Meet Marco Valerio, our new volunteer expert

Marco Valerio is our new volunteer expert in Ghana, but he is no stranger to Exchange. In 2017, Marco helped us set up our activities in Mozambique, identifying multiple partners - both institutions and small enterprises - and recruiting our two fantastic business development managers in Mozambique, Mulweli and Elena. A former basketball player and avid meditator, Marco grew up surrounded by mountains in Trento, and learned to love the ocean during his time in Sydney. Now Marco has returned to the fold and just completed a mission to Ghana, kickstarting his second period of involvement with Exchange.

Welcome back Marco! Can you tell us a bit more about Mozambique and what you did afterwards?

Mozambique was a successful experience for me. I enjoyed the work and was satisfied with what we’ve done there, especially because of Mulweli and Elena, both extremely reliable resources. I am glad to have helped Exchange do something truly innovative in Mozambique, laying the groundwork for its activities in Mozambique.

After my time in Mozambique, I went to Australia to complete a PhD in psychology. A completely different area of expertise compared to my previous studies in physiotherapy, international development and organisations management. For my PhD, I studied the placebo effect from a psychological perspective. I was inspired by the idea of self-fulfilling prophecies: if you have a clear vision, you can make things happen in a certain way. My time in Mozambique and several other projects I worked on led to this idea of social anticipation. The main idea of this discipline is that the seeds of the future are already in the present, and working on mentality and attitudes can create the future we desire. The framework of thinking and the mindset of people can change their health, or in this context, organisations.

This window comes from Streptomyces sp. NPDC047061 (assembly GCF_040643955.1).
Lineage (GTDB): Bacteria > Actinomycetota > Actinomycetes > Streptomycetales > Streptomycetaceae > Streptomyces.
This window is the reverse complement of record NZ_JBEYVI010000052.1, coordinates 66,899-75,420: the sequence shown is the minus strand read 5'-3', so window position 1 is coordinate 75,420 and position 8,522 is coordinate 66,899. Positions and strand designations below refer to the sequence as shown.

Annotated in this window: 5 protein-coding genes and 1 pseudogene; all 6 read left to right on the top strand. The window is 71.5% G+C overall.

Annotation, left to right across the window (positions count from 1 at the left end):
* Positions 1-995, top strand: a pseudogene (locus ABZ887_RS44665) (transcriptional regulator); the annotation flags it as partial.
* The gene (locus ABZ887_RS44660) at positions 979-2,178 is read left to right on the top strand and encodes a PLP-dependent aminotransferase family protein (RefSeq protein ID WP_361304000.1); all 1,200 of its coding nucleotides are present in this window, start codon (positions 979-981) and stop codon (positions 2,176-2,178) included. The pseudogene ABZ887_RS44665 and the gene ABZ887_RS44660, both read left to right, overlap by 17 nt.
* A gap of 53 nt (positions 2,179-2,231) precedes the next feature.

How did that lead you back to Exchange?

During my PhD I was working for a consultancy that is active in behavioral sciences. How can we make positive attitudes and behaviours, how can we facilitate certain changes that are beneficial for the community,... Even though these areas are very different, to me there is a certain common ground: the mindset, the attitude and how these can create beneficial change. All this is very relevant to the work Exchange has been doing in Africa.

I have kept a good relationship with Exchange and really appreciate all the work they are and have been doing the past years. After finishing my PhD and considering my experience in operational development, Frank contacted me to see if I was able to do a feasibility study in Ghana. I decided to start a new chapter and am trying to design my new professional role, while still continuing in my research role for the time being. 

Did you notice any changes in Exchange between now and then?

I think 2017 was probably the time where Exchange made the first big changes. Frank proposed a new way of working, not related to specific interventions limited in time but more organically in longer, iterative programmes. At that point there was already something new in the way Exchange was approaching supporting SMEs. The colleagues I had when I worked here aren’t here anymore, the way the work is managed is different, but there’s also more resources for Exchange to rely on. I see many differences. I see a more mature approach and more awareness in how to face the challenges this kind of work can produce. And I also see that the presence in some countries has become steady, despite the difficulties. 

Was your work in Mozambique comparable to your current projects in Ghana?

My previous experience with Exchange was mainly related to South-Africa and Mozambique. Going to Ghana showed me a different context, even though the work is pretty similar. The biggest difference is that when I was working in Mozambique, we were working from scratch without contacts. In this case we can count on Francis, which was a great help. He did a great job identifying the companies and facilitating my work here. He also provided insights I wouldn’t have been able to observe on my own. 

Anything that stood out in particular on your trip to Ghana?

I was impressed by the potential of the country. There are several challenges; some characteristics are common in Western African countries, some are specific to Ghana. It’s one of the real democracies in Africa, there’s a clear entrepreneurial spirit, but the country is challenged by a not great financial situation. However, I do feel that Exchange can truly make an important contribution to the country and I am glad to help work towards this goal.